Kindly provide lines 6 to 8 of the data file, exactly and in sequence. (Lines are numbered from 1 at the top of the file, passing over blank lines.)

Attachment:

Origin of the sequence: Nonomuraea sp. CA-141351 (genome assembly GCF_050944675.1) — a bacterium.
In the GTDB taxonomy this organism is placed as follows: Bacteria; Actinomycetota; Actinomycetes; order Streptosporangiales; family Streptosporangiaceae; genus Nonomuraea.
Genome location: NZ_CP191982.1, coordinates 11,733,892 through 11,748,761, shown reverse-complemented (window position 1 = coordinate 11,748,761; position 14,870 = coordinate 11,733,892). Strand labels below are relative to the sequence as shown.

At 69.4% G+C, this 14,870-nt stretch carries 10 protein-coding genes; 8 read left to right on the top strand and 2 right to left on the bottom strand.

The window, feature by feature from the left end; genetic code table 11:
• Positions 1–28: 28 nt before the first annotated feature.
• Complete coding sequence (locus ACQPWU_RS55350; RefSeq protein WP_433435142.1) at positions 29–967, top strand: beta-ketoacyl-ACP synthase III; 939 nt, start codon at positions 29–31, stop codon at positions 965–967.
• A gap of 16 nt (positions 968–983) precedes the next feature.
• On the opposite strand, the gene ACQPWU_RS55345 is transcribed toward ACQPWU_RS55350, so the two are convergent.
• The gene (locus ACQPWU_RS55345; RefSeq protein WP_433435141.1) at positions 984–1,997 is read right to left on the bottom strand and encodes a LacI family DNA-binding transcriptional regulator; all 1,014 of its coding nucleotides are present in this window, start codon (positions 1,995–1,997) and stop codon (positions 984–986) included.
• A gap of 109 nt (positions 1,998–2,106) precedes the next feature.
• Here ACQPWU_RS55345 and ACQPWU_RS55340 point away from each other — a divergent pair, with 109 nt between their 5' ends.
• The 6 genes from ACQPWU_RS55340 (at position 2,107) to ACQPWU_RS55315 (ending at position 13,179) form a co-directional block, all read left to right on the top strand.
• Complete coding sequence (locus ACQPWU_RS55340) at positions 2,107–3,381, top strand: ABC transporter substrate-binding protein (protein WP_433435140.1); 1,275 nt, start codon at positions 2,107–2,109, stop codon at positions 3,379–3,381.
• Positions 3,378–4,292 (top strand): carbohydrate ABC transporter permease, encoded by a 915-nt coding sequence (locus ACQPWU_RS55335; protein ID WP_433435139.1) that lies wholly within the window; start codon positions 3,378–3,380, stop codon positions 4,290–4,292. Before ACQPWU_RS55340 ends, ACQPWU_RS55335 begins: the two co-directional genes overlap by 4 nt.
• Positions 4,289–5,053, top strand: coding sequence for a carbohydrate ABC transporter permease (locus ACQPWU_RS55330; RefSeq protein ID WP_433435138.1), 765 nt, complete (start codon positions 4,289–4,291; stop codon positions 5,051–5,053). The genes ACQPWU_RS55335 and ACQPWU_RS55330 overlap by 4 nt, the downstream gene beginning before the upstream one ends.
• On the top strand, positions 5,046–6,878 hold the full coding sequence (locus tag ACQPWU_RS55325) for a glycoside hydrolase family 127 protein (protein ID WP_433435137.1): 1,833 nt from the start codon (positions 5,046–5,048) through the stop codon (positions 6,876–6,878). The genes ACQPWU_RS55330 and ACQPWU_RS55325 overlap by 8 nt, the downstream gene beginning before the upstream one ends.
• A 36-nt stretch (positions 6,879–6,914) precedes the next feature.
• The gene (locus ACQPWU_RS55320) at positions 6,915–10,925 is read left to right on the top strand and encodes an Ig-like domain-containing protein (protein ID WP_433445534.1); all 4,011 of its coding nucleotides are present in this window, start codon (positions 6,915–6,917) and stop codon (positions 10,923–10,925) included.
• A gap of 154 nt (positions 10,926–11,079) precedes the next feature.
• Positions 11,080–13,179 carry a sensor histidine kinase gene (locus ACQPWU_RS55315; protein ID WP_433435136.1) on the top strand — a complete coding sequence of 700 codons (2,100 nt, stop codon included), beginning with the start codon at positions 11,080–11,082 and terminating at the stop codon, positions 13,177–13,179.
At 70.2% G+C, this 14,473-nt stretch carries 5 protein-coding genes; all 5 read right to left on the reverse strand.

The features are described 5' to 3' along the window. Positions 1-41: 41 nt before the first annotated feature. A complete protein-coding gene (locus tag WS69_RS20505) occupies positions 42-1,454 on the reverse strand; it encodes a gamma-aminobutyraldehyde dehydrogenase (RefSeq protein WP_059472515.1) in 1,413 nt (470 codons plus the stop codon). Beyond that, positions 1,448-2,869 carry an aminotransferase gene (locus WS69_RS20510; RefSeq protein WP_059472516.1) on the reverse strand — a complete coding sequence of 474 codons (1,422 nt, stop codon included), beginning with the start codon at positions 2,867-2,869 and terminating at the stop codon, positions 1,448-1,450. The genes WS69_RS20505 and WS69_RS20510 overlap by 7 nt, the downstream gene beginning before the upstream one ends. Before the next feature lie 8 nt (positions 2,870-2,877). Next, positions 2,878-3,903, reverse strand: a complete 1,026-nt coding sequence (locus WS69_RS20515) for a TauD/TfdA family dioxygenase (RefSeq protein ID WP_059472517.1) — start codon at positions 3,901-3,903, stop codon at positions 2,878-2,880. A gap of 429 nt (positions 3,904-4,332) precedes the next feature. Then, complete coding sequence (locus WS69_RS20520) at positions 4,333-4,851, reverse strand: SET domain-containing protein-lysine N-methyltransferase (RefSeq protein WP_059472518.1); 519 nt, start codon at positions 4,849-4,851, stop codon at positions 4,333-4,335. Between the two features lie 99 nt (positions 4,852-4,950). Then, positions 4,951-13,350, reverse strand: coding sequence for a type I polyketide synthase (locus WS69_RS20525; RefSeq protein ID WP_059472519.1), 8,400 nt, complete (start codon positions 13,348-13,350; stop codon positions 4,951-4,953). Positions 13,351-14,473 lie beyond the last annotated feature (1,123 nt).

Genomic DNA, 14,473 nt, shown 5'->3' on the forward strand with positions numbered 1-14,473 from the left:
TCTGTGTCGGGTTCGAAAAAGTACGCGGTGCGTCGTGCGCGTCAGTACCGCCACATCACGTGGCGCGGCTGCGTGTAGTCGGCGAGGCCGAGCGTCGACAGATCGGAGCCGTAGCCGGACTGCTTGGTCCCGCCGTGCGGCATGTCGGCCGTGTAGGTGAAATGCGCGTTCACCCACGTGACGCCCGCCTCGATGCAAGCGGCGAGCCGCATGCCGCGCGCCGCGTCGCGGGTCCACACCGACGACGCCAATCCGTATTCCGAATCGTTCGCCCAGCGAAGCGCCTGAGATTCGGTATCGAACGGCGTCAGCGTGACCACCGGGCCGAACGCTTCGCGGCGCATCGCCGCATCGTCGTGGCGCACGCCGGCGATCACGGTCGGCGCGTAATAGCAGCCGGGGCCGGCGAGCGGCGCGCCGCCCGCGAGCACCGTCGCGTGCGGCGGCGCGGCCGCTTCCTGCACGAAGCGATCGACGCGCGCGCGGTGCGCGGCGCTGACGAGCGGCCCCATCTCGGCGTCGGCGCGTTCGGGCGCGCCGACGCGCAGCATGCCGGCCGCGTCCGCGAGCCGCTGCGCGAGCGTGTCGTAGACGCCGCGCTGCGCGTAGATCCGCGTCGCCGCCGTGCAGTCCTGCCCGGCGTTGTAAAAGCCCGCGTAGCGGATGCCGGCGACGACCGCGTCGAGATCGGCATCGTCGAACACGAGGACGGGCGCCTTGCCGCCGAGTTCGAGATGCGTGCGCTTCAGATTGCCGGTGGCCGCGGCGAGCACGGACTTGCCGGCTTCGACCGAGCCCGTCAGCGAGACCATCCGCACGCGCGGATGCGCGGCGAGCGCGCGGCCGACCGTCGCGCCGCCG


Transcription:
• Positions 1–28: 28 nt before the first annotated feature.
• Complete coding sequence (locus ACQPWU_RS55350; RefSeq protein WP_433435142.1) at positions 29–967, top strand: beta-ketoacyl-ACP synthase III; 939 nt, start codon at positions 29–31, stop codon at positions 965–967.
• A gap of 16 nt (positions 968–983) precedes the next feature.